Further analysis of the incidence of Mycobacterium avium Complex (MAC) in drinking water supplies (Including the detection of Helicobacter pylori in water and biofilm samples)
Mycobacterium avium subsp. paratuberculosis (MAP) is a putative cause of Crohn’s disease, a chronic inflammatory disease of the gastrointestinal tract of humans. The association is poorly understood, and based largely on clinical similarity between Crohn’s disease and Johne’s disease, a chronic, contagious and lethal disease that effects a wide range of livestock and domestic and wild animals, of which MAP is a known etiological agent. The presence of MAP in the faecal matter of clinically and subclinically infected cattle is well established (Whitlock et al., 1985 and Stabel, 1998). The entry of MAP into the water system is plausible, for example in agricultural run-off from the land into rivers. Given the zoonotic potential of MAP it is important to identify the incidence and extent of MAP in the environment and assess the exposure and risk to humans.
Concern has been raised because of some studies in which MAP DNA has been detected in human biopsy samples taken from Crohn’s patients. For example, MAP DNA was detected in 65-95% of samples taken from the guts of patients with Crohn’s (Sanderson et al., 1992 and Bull et al., 2003). Likewise the direct detection of MAP in samples may be due to the presence of DNA from dead organisms and not necessarily live organisms. It is also possible that components of dead mycobacteria may be relevant in acting as a trigger for Crohn’s.
Recent studies report the presence of both MAP DNA and viable MAP in bulk tank and pasteurised milk (Pillai and Jayarao, 2002, Stabel et al., 2002, Cousins et al., 1999). The reported detection rates of MAP directly from samples (by molecular methods) compared to culture of viable MAP from samples were apparently higher. This has caused debate because it is hard to establish whether or not the low culture rates are a reflection of the extremely slow growth rate and fastidious nutritional requirements of the organism.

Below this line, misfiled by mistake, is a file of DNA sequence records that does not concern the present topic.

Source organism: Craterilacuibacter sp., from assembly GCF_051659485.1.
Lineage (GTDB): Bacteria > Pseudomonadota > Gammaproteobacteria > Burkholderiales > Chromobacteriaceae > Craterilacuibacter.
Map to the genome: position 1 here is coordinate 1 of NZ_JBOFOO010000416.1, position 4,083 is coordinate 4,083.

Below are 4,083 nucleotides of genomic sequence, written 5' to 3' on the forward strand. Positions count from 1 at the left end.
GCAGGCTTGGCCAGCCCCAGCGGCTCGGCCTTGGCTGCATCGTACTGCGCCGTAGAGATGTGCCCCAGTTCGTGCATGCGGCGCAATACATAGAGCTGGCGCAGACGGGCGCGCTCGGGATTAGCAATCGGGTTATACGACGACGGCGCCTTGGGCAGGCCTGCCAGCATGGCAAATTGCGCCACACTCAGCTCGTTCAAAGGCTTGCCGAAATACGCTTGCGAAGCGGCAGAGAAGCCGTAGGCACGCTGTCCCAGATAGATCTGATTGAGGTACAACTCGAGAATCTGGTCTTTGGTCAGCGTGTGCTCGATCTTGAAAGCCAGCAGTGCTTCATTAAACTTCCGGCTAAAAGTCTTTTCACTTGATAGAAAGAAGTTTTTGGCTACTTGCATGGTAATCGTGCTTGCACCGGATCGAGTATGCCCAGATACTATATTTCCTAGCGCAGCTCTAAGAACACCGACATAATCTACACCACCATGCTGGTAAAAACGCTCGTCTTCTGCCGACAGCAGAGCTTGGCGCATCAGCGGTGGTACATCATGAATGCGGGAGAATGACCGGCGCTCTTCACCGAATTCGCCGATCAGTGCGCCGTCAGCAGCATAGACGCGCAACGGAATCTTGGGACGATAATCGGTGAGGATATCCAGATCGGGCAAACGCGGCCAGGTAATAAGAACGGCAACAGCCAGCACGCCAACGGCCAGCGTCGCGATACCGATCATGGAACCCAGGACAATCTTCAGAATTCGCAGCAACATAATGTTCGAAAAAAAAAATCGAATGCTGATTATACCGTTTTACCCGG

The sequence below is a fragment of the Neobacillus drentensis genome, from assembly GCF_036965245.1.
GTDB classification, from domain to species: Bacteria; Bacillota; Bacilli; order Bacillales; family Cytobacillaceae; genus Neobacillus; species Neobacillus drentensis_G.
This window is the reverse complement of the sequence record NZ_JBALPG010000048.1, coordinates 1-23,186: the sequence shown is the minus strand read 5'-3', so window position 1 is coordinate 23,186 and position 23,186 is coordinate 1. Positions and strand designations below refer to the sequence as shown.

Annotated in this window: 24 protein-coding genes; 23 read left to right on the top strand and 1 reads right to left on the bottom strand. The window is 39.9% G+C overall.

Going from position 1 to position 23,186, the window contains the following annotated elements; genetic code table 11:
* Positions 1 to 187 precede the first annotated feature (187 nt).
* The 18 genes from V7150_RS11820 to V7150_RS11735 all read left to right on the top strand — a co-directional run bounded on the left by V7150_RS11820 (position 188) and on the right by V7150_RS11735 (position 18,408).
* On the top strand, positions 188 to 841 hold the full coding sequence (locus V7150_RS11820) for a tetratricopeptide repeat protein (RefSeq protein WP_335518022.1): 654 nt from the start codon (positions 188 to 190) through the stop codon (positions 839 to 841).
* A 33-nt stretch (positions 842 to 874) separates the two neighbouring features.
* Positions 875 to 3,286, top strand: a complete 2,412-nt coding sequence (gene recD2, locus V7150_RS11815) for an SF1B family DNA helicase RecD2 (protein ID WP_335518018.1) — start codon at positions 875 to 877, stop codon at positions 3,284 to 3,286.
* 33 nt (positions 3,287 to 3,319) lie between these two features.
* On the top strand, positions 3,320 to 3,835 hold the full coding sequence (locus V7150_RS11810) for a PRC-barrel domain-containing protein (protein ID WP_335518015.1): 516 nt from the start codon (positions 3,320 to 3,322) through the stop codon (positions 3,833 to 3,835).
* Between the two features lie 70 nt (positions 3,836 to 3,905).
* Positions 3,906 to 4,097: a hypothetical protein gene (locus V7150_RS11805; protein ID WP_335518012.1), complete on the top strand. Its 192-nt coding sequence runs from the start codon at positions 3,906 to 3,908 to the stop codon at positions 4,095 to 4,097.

In addition to the presence of MAP in milk concern has been expressed at the potential contamination of drinking water. In a recent study (Whale et al., 2004), no MAP was cultured from a range of samples collected from domestic water systems, including mains drinking water. This study demonstrated the problems associated with attempts to isolate MAP from environmental samples, particularly contamination and competition from rapid growing and more abundant mycobacteria species. For these reasons we proposed to use direct molecular detection methods. The most established methodology is detection of the insertion sequence 900 (IS900) by a polymerase chain reaction (PCR)-based assay. IS900 is a 1,451 bp element inserted into the MAP genome at 14-18 conserved loci (Bull et al., 2003). A number of protocols have been developed and commercial kits are available with varying performance (Pilliai and Jayarao, 2002). An optimised and specific nested IS900 PCR (in which the products of a primary PCR reaction serve as the template for a second PCR) as described by Bull et al. (2003) was adopted in this study due to its increased sensitivity over conventional IS900 PCR. The feasibility of alternative approaches for MAP detection such as immunomagnetic separation (IMS) or long term culture prior to PCR analysis was also examined.
This aim of the study was to retrospectively analyse the samples collected in the previous DWI study (listed in appendix) using IS900 analysis. Whilst we have had success using a cheap and rapid crude DNA extraction, others have advocated the importance of mechanical disruption, the use of Proteinase K and DNA purification (Pilliai and Jayarao, 2002, Bull et al., 2003 and Irene grant, personal communication).
Copies of this report may be available as an Acrobat pdf download under the 'Post 2000 Reports' heading on the DWI website.